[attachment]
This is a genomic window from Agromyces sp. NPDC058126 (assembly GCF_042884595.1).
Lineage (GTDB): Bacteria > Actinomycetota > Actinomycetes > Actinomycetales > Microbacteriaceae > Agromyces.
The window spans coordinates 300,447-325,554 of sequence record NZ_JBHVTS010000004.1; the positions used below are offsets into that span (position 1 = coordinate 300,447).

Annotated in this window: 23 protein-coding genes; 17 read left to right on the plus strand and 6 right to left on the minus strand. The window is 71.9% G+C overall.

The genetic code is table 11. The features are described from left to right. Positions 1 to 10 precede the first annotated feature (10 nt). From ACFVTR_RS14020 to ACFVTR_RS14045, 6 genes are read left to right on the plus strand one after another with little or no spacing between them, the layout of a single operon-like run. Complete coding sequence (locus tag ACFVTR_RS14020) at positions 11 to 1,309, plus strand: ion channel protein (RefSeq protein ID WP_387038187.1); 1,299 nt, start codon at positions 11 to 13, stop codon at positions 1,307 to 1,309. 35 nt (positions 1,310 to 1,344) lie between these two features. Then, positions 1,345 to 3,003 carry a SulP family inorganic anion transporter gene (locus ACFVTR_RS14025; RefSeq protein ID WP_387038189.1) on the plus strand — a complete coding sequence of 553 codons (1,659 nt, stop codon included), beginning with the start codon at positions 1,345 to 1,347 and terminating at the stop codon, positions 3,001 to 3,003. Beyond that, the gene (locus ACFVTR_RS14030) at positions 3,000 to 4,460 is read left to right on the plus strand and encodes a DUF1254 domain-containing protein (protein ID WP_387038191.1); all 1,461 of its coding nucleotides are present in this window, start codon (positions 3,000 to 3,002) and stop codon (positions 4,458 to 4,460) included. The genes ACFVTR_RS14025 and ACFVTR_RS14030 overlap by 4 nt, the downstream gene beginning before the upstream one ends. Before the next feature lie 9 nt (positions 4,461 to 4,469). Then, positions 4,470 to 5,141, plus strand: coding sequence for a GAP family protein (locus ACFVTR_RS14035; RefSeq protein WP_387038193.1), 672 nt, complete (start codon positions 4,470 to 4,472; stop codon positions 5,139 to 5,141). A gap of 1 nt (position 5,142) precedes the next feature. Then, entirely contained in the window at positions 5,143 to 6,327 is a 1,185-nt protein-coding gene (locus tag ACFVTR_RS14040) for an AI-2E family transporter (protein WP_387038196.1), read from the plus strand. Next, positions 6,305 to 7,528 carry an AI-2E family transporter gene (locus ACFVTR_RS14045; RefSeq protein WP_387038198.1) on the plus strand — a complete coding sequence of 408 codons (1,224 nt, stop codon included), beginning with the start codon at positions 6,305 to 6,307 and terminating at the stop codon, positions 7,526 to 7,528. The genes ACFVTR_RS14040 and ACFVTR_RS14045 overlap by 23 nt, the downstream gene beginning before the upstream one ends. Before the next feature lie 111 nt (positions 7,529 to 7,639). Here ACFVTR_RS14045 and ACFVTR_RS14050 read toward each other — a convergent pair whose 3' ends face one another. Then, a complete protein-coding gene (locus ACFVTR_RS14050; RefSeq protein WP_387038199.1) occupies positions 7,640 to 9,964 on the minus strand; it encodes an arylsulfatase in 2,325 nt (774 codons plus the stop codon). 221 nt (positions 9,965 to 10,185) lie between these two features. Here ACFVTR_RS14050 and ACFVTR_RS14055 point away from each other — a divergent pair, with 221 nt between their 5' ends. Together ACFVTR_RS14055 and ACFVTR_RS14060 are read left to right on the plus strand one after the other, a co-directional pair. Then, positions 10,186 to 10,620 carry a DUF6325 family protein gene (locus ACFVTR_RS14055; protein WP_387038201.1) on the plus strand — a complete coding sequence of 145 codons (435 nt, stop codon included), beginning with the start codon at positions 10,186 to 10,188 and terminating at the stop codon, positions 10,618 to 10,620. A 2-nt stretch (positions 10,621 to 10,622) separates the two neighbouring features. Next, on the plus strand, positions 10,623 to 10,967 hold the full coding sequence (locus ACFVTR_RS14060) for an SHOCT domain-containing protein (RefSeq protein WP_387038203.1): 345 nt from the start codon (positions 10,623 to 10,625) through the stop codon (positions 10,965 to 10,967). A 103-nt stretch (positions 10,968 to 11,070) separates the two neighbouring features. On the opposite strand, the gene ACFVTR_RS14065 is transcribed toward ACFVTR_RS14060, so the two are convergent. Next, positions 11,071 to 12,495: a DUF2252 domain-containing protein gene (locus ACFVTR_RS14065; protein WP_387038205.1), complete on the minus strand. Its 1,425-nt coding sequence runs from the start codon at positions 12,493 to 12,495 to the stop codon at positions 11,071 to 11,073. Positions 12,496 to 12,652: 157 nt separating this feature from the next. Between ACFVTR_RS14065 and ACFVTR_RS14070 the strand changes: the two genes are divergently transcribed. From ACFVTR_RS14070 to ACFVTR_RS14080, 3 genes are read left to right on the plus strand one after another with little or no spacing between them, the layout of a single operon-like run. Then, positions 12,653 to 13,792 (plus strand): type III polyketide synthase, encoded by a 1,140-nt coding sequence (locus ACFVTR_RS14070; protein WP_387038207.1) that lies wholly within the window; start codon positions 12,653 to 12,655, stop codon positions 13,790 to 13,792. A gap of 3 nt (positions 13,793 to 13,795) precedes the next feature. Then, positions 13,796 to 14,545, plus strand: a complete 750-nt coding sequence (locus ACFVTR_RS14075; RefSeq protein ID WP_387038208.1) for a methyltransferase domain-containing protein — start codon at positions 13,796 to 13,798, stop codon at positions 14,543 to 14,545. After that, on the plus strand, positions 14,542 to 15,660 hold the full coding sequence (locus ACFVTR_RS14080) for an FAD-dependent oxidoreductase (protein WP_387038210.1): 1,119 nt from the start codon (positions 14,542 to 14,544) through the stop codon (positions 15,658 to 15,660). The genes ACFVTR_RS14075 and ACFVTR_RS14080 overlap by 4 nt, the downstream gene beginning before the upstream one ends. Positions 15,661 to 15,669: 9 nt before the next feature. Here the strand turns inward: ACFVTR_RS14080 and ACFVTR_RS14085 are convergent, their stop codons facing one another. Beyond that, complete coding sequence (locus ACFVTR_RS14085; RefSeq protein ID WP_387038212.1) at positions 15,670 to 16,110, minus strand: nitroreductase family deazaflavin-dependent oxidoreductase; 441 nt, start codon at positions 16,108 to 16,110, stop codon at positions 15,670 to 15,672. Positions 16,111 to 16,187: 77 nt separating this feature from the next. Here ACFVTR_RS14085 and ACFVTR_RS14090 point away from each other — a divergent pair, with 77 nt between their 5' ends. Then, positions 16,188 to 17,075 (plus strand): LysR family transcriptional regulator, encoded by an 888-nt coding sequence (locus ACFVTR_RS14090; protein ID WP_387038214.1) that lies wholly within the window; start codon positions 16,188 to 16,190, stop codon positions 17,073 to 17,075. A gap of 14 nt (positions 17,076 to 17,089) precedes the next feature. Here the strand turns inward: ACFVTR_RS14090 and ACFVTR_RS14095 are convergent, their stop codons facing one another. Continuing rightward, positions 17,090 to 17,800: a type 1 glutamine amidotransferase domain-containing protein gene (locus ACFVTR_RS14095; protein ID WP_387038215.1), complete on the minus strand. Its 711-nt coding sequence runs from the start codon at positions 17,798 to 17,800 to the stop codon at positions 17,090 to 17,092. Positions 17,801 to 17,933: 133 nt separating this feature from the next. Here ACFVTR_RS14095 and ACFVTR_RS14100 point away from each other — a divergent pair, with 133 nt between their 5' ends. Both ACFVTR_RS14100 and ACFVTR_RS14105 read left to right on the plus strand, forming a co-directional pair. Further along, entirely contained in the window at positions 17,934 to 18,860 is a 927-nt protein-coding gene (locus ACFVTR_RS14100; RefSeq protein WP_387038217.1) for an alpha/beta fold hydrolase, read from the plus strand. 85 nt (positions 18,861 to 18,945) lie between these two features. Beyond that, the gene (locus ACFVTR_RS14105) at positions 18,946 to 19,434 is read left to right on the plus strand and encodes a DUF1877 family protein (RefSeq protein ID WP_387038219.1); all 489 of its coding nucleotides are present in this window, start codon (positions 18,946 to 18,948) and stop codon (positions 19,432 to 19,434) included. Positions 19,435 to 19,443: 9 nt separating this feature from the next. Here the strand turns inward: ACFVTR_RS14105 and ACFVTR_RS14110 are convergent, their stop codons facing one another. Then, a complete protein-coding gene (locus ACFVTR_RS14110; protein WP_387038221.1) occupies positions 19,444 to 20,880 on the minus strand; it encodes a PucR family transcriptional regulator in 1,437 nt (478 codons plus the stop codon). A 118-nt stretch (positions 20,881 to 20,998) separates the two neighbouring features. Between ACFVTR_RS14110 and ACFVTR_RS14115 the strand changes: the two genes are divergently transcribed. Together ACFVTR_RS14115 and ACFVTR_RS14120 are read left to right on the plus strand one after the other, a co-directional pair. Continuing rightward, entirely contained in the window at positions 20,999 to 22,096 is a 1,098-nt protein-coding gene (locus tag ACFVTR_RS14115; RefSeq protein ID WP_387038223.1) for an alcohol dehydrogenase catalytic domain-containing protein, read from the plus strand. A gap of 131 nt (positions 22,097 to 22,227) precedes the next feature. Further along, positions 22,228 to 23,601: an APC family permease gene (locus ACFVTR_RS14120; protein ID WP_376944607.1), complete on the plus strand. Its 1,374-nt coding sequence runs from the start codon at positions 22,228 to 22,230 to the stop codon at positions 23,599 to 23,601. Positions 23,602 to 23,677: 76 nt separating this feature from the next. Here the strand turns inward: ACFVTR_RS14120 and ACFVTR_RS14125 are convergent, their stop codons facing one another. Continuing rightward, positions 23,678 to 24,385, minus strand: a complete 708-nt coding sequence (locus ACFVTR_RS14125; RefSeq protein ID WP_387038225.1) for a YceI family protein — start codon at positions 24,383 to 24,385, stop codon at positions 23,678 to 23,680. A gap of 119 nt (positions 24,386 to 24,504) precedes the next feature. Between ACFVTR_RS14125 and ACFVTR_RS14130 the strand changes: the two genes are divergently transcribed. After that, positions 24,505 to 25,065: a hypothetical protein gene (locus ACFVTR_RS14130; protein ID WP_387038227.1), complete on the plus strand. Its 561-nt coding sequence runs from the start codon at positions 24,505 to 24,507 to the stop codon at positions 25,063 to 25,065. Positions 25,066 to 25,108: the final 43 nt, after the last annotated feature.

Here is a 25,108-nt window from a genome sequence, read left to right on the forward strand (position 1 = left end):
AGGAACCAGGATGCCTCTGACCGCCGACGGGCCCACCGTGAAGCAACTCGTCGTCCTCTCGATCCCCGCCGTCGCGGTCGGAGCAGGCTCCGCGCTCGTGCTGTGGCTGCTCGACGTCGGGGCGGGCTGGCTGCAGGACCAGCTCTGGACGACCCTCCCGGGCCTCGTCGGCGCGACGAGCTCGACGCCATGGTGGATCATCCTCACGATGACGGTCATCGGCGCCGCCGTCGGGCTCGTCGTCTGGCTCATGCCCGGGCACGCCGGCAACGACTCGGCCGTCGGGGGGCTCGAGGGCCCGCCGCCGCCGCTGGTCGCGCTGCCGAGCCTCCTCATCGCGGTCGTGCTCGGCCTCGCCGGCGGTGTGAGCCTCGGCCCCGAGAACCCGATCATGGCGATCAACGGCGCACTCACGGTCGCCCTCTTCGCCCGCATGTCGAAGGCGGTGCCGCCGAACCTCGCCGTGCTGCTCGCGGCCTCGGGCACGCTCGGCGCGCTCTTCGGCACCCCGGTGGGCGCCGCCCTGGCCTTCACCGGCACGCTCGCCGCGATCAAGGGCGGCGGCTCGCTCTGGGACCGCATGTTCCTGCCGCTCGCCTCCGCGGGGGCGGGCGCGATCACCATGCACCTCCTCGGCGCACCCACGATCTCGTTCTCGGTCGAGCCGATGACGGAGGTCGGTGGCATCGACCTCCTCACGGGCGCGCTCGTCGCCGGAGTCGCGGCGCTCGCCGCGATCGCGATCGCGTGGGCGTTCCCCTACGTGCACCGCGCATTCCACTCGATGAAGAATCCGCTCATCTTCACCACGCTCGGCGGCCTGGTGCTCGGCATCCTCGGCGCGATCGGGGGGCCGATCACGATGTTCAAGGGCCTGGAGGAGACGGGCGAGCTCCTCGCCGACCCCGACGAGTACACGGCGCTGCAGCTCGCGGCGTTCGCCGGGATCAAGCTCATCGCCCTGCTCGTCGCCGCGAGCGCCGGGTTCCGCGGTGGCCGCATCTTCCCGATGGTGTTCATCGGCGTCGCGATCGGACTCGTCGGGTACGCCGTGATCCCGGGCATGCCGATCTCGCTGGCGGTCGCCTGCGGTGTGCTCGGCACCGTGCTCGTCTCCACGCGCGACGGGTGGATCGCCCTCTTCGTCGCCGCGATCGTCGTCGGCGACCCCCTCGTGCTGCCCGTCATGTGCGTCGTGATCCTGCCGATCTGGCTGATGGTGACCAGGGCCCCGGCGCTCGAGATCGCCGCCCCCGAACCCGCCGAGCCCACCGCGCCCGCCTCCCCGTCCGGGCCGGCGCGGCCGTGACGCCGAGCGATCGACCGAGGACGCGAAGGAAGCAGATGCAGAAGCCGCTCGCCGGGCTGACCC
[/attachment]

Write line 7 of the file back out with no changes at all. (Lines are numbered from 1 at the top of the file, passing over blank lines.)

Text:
AGGAACCAGGATGCCTCTGACCGCCGACGGGCCCACCGTGAAGCAACTCGTCGTCCTCTCGATCCCCGCCGTCGCGGTCGGAGCAGGCTCCGCGCTCGTGCTGTGGCTGCTCGACGTCGGGGCGGGCTGGCTGCAGGACCAGCTCTGGACGACCCTCCCGGGCCTCGTCGGCGCGACGAGCTCGACGCCATGGTGGATCATCCTCACGATGACGGTCATCGGCGCCGCCGTCGGGCTCGTCGTCTGGCTCATGCCCGGGCACGCCGGCAACGACTCGGCCGTCGGGGGGCTCGAGGGCCCGCCGCCGCCGCTGGTCGCGCTGCCGAGCCTCCTCATCGCGGTCGTGCTCGGCCTCGCCGGCGGTGTGAGCCTCGGCCCCGAGAACCCGATCATGGCGATCAACGGCGCACTCACGGTCGCCCTCTTCGCCCGCATGTCGAAGGCGGTGCCGCCGAACCTCGCCGTGCTGCTCGCGGCCTCGGGCACGCTCGGCGCGCTCTTCGGCACCCCGGTGGGCGCCGCCCTGGCCTTCACCGGCACGCTCGCCGCGATCAAGGGCGGCGGCTCGCTCTGGGACCGCATGTTCCTGCCGCTCGCCTCCGCGGGGGCGGGCGCGATCACCATGCACCTCCTCGGCGCACCCACGATCTCGTTCTCGGTCGAGCCGATGACGGAGGTCGGTGGCATCGACCTCCTCACGGGCGCGCTCGTCGCCGGAGTCGCGGCGCTCGCCGCGATCGCGATCGCGTGGGCGTTCCCCTACGTGCACCGCGCATTCCACTCGATGAAGAATCCGCTCATCTTCACCACGCTCGGCGGCCTGGTGCTCGGCATCCTCGGCGCGATCGGGGGGCCGATCACGATGTTCAAGGGCCTGGAGGAGACGGGCGAGCTCCTCGCCGACCCCGACGAGTACACGGCGCTGCAGCTCGCGGCGTTCGCCGGGATCAAGCTCATCGCCCTGCTCGTCGCCGCGAGCGCCGGGTTCCGCGGTGGCCGCATCTTCCCGATGGTGTTCATCGGCGTCGCGATCGGACTCGTCGGGTACGCCGTGATCCCGGGCATGCCGATCTCGCTGGCGGTCGCCTGCGGTGTGCTCGGCACCGTGCTCGTCTCCACGCGCGACGGGTGGATCGCCCTCTTCGTCGCCGCGATCGTCGTCGGCGACCCCCTCGTGCTGCCCGTCATGTGCGTCGTGATCCTGCCGATCTGGCTGATGGTGACCAGGGCCCCGGCGCTCGAGATCGCCGCCCCCGAACCCGCCGAGCCCACCGCGCCCGCCTCCCCGTCCGGGCCGGCGCGGCCGTGACGCCGAGCGATCGACCGAGGACGCGAAGGAAGCAGATGCAGAAGCCGCTCGCCGGGCTGACCC